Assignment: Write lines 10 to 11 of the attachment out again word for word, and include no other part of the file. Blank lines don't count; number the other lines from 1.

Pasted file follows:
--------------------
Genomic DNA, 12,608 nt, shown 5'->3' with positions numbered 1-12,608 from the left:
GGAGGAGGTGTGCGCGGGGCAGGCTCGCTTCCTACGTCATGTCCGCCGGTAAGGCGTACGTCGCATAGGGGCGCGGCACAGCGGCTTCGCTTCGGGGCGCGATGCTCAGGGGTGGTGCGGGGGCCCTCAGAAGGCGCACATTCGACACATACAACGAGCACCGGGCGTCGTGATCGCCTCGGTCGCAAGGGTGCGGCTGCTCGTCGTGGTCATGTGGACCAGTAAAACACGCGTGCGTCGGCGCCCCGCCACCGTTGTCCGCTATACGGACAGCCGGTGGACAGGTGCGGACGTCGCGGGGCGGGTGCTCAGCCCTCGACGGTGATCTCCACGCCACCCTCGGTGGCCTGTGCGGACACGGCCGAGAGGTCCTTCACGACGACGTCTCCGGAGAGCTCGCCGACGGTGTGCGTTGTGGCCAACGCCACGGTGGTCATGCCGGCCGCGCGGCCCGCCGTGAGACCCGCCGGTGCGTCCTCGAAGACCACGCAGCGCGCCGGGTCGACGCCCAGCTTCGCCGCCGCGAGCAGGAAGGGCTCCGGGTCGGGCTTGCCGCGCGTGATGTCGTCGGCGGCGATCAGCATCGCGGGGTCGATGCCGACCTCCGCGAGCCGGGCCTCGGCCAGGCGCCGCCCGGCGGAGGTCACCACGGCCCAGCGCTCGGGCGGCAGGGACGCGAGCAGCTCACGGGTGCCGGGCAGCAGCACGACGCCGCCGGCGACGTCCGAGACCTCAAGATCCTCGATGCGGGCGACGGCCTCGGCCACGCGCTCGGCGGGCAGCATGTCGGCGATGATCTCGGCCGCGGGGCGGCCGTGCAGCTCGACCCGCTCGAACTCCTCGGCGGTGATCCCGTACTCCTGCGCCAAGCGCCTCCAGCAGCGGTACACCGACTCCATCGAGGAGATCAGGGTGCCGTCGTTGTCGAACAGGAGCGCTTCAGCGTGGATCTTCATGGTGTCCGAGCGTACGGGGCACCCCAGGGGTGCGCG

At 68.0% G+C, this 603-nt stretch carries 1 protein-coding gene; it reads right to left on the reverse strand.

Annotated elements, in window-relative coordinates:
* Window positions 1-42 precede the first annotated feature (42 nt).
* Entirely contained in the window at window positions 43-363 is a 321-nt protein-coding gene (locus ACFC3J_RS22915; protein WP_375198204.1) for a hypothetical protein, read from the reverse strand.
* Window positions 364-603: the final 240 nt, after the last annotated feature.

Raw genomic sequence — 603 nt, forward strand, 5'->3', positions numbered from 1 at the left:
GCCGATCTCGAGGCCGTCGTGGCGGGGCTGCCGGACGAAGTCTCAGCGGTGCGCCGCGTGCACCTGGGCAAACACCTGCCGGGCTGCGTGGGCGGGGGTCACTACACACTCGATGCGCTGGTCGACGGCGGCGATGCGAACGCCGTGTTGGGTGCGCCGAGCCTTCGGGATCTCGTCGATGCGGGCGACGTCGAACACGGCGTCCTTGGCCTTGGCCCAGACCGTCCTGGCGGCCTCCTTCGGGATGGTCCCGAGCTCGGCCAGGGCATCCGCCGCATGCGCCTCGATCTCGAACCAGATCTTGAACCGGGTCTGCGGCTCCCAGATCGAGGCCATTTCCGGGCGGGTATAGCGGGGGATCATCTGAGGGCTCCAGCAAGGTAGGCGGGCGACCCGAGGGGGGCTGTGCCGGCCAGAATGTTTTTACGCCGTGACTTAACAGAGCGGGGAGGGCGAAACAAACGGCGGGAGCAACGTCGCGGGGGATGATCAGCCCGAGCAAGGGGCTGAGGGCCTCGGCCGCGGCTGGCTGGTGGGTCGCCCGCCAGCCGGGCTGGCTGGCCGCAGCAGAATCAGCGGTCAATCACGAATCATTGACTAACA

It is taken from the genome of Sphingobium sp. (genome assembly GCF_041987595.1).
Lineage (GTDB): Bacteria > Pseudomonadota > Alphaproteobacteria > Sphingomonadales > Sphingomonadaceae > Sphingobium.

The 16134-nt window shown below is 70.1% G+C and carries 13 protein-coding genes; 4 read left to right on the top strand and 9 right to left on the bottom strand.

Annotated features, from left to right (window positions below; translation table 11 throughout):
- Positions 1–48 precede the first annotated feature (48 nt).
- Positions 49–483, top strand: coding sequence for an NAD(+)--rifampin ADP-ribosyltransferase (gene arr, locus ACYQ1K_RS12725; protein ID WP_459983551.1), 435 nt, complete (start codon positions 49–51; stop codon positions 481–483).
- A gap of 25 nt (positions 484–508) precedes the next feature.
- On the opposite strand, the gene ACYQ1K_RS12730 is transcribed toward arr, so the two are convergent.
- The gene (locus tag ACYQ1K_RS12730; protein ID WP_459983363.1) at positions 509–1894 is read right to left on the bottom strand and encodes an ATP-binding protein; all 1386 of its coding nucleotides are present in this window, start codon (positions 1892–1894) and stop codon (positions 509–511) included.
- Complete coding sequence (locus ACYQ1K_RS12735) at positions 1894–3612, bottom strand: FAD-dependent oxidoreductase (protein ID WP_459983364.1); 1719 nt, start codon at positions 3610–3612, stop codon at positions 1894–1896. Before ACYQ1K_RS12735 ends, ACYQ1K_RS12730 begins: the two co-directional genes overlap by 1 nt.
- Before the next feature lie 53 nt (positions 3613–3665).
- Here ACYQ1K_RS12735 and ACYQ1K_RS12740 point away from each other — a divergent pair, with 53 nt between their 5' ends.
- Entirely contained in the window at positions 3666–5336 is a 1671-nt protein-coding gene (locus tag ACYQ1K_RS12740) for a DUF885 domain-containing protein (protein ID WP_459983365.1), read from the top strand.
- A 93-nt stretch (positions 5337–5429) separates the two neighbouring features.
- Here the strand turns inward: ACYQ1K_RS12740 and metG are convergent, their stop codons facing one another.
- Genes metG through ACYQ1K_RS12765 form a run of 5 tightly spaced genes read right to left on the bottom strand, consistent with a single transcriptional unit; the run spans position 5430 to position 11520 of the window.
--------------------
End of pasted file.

It is taken from the genome of Sphingobium sp. (genome assembly GCF_041987595.1).
Lineage (GTDB): Bacteria > Pseudomonadota > Alphaproteobacteria > Sphingomonadales > Sphingomonadaceae > Sphingobium.